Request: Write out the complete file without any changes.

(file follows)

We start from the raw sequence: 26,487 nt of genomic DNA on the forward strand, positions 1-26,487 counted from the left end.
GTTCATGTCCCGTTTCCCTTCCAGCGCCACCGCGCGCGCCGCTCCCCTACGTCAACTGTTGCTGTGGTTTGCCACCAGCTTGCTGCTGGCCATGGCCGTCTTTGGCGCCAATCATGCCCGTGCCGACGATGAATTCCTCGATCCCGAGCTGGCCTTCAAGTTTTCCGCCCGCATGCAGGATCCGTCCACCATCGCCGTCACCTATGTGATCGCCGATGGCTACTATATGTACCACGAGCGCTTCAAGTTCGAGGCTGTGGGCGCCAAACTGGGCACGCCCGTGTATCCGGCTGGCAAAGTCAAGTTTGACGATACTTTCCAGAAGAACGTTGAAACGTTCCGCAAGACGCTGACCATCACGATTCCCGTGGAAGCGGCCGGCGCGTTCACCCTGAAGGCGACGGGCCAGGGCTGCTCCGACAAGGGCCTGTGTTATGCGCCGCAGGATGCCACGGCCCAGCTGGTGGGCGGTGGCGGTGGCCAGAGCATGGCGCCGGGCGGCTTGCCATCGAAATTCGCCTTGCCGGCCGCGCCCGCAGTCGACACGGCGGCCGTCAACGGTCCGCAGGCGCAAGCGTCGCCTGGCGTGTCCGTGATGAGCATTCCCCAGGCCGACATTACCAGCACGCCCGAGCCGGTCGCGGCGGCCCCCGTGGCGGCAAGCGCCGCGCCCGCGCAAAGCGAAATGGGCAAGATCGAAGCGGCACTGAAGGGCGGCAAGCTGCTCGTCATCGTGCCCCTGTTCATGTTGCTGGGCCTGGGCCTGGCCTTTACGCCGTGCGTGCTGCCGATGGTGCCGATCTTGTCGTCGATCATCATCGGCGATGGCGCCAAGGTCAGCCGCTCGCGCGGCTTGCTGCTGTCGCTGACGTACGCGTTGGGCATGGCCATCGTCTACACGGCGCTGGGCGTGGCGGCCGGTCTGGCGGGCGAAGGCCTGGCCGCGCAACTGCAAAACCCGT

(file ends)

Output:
We start from the raw sequence: 26,487 nt of genomic DNA on the forward strand, positions 1-26,487 counted from the left end.
GTTCATGTCCCGTTTCCCTTCCAGCGCCACCGCGCGCGCCGCTCCCCTACGTCAACTGTTGCTGTGGTTTGCCACCAGCTTGCTGCTGGCCATGGCCGTCTTTGGCGCCAATCATGCCCGTGCCGACGATGAATTCCTCGATCCCGAGCTGGCCTTCAAGTTTTCCGCCCGCATGCAGGATCCGTCCACCATCGCCGTCACCTATGTGATCGCCGATGGCTACTATATGTACCACGAGCGCTTCAAGTTCGAGGCTGTGGGCGCCAAACTGGGCACGCCCGTGTATCCGGCTGGCAAAGTCAAGTTTGACGATACTTTCCAGAAGAACGTTGAAACGTTCCGCAAGACGCTGACCATCACGATTCCCGTGGAAGCGGCCGGCGCGTTCACCCTGAAGGCGACGGGCCAGGGCTGCTCCGACAAGGGCCTGTGTTATGCGCCGCAGGATGCCACGGCCCAGCTGGTGGGCGGTGGCGGTGGCCAGAGCATGGCGCCGGGCGGCTTGCCATCGAAATTCGCCTTGCCGGCCGCGCCCGCAGTCGACACGGCGGCCGTCAACGGTCCGCAGGCGCAAGCGTCGCCTGGCGTGTCCGTGATGAGCATTCCCCAGGCCGACATTACCAGCACGCCCGAGCCGGTCGCGGCGGCCCCCGTGGCGGCAAGCGCCGCGCCCGCGCAAAGCGAAATGGGCAAGATCGAAGCGGCACTGAAGGGCGGCAAGCTGCTCGTCATCGTGCCCCTGTTCATGTTGCTGGGCCTGGGCCTGGCCTTTACGCCGTGCGTGCTGCCGATGGTGCCGATCTTGTCGTCGATCATCATCGGCGATGGCGCCAAGGTCAGCCGCTCGCGCGGCTTGCTGCTGTCGCTGACGTACGCGTTGGGCATGGCCATCGTCTACACGGCGCTGGGCGTGGCGGCCGGTCTGGCGGGCGAAGGCCTGGCCGCGCAACTGCAAAACCCGT